Wednesday, October 14, 2015

Bernie and Hillary lies unpacked at debate last night

BUSTED: Hillary and Bernie’s biggest LIES from last night

In the most recent Democrat debate, neither Bernie nor Hillary could accuse the other of being dishonest without being a hypocrite.
It’s been quite a change from the first Democrat debates, where the candidates wouldn’t attack each other. Some comments (such as Bernie telling Hillary that people were “tired of hearing about your damn emails”) even strengthened both candidates.
The race is heating up – and after the Iowa caucus, Bernie is beginning to realize he may actually be able to win the nomination. The gloves were off this past debate, and the biggest victim was the facts.
Via USA Today
  • Sanders claimed Clinton called Barack Obama “naive” in 2007 because he “thought it was a good idea to talk to our enemies.” That lacks context. Clinton objected not to meeting with enemies, but to Obama’s statement that he would do so without preconditions.
  • Sanders claimed that NAFTA and other trade deals have cost “millions” of U.S. jobs, but independent economists have said the impact on the economy was small.
  • Clinton revised history in discussing her opposition to the Trans-Pacific Partnership. She supported the trade deal as secretary of state.
  • Sanders mixed and matched two different sets of data to claim that “millions of Americans … are working longer hours for low wages.”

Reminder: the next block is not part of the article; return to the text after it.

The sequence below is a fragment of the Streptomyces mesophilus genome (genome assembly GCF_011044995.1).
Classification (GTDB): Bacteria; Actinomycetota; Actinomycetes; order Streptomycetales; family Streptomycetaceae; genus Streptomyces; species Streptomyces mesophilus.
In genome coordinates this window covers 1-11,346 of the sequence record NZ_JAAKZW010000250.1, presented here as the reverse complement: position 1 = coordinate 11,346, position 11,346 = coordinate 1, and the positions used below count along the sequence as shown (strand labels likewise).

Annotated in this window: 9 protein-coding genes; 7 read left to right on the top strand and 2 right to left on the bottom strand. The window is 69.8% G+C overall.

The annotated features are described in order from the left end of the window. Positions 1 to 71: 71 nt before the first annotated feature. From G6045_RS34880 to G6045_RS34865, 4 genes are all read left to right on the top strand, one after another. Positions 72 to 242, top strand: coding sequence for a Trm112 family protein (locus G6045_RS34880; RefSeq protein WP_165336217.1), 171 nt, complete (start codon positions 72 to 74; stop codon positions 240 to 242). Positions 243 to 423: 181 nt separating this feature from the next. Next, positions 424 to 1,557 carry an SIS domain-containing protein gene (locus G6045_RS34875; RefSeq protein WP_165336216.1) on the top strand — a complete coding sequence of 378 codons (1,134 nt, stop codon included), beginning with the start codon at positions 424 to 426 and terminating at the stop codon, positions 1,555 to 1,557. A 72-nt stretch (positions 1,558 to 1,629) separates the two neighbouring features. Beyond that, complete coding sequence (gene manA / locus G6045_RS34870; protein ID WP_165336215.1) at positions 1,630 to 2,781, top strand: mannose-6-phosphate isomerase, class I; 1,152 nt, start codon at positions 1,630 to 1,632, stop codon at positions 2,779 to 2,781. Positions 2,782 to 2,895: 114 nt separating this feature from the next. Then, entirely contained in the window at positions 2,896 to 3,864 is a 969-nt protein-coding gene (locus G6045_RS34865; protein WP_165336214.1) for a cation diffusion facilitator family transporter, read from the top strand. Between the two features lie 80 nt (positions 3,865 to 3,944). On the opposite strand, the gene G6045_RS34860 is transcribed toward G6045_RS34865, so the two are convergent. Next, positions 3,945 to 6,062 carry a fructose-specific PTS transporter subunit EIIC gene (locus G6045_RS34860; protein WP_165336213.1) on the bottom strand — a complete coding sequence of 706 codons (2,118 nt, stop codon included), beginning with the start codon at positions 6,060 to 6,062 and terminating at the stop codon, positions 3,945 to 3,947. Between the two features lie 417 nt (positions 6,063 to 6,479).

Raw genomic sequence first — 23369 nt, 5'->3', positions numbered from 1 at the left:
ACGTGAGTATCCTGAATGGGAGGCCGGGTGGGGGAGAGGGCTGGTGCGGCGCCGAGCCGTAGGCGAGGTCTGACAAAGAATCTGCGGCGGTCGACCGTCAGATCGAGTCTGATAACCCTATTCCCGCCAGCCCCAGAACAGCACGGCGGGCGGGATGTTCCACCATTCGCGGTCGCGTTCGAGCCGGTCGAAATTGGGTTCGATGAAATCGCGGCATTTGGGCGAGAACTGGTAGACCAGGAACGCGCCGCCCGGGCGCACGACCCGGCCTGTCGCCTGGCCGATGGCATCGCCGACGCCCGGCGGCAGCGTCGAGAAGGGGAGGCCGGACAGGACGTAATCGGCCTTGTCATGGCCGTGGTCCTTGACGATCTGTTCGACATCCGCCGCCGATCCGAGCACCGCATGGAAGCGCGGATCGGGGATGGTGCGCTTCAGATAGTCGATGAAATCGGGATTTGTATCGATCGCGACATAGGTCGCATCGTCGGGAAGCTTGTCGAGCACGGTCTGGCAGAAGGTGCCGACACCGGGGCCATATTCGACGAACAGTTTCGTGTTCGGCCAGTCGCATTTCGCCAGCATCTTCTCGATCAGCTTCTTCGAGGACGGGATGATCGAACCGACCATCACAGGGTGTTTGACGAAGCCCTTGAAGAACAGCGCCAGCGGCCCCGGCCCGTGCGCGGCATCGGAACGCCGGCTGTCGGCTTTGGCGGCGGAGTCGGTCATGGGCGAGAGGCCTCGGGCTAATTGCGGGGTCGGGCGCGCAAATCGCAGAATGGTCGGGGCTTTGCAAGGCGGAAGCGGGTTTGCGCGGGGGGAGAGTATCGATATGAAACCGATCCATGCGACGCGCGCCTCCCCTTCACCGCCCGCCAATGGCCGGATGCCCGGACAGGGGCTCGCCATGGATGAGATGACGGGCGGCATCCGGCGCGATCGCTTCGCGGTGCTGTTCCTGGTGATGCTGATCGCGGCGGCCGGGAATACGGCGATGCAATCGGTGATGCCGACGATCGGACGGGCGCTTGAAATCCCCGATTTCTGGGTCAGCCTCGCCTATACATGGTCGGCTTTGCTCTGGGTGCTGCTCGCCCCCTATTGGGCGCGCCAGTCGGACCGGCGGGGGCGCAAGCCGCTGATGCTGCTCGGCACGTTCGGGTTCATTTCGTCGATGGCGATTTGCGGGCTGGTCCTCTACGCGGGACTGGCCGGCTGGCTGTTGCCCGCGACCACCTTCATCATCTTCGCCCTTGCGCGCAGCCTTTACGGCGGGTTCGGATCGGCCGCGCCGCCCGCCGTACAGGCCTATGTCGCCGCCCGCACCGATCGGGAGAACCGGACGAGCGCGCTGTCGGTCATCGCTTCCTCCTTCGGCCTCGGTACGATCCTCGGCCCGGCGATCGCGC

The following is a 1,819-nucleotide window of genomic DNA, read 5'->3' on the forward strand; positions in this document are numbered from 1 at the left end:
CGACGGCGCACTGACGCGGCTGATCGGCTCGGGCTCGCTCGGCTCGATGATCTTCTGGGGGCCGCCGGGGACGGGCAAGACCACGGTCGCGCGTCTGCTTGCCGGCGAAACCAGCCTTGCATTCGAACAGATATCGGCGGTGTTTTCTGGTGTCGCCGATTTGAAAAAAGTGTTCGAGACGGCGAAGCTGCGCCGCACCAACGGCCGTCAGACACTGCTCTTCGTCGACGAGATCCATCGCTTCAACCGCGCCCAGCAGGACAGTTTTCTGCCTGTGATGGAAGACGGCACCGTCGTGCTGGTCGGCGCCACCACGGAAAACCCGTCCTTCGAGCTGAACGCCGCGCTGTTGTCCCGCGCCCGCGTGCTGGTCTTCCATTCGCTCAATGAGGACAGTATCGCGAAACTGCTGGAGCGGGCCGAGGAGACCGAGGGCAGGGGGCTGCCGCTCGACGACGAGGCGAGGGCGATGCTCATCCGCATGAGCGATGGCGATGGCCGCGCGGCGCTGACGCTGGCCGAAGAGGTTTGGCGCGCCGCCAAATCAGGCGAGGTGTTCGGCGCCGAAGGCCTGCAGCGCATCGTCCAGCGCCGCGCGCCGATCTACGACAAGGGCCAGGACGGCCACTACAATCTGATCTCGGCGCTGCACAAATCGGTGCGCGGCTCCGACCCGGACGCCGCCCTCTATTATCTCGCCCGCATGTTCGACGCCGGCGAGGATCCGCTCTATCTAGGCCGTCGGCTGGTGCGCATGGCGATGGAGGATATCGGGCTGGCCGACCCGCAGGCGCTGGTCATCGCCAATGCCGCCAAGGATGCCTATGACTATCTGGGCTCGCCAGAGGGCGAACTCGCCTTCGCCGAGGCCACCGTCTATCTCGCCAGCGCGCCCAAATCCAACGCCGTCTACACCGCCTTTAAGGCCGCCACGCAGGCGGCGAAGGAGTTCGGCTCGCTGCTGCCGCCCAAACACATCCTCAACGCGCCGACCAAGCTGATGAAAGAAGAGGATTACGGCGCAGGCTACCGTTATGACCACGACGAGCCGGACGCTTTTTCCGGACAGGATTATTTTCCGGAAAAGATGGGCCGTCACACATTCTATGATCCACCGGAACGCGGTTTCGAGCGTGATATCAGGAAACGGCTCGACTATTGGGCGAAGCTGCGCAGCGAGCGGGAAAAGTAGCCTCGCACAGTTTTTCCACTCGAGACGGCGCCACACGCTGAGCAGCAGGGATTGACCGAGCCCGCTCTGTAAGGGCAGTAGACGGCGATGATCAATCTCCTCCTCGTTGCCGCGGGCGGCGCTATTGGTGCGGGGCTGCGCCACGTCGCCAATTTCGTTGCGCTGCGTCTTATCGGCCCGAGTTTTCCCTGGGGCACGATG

• Sanders said that his campaign “did not suggest that we had the endorsement” of the Nashua Telegraph in a new TV ad running in New Hampshire. In fact, the ad leaves that false impression.
  • Clinton said “the Wall Street guys are trying so hard to stop me.” But Clinton and PACs that support her have raised millions from Wall Street interests.
  • Sanders said that his campaign could better deliver a large voter turnout, the key to a Democrat winning the White House in November. But statistics on voter turnout in presidential elections don’t show such a clear partisan trend.
  • Sanders wrongly claimed that “not one Republican has the guts to recognize that climate change is real.” Two of the Republican presidential candidates, not to mention more Republicans in Congress, have said climate change is real and humans contribute to it.
  • While discussing the Trans Pacific Partnership, Sanders ascribed an inaccurately low figure for the minimum wage in Vietnam.
  • Sanders claimed that the United States has “the highest rate of childhood poverty of almost any major country on earth.” But the childhood poverty rate is higher in several industrialized economies.
The media likes to paint Trump as loose with the facts, but they should take a look across the aisle some time.
[Note: This post was authored by The Analytical Economist]

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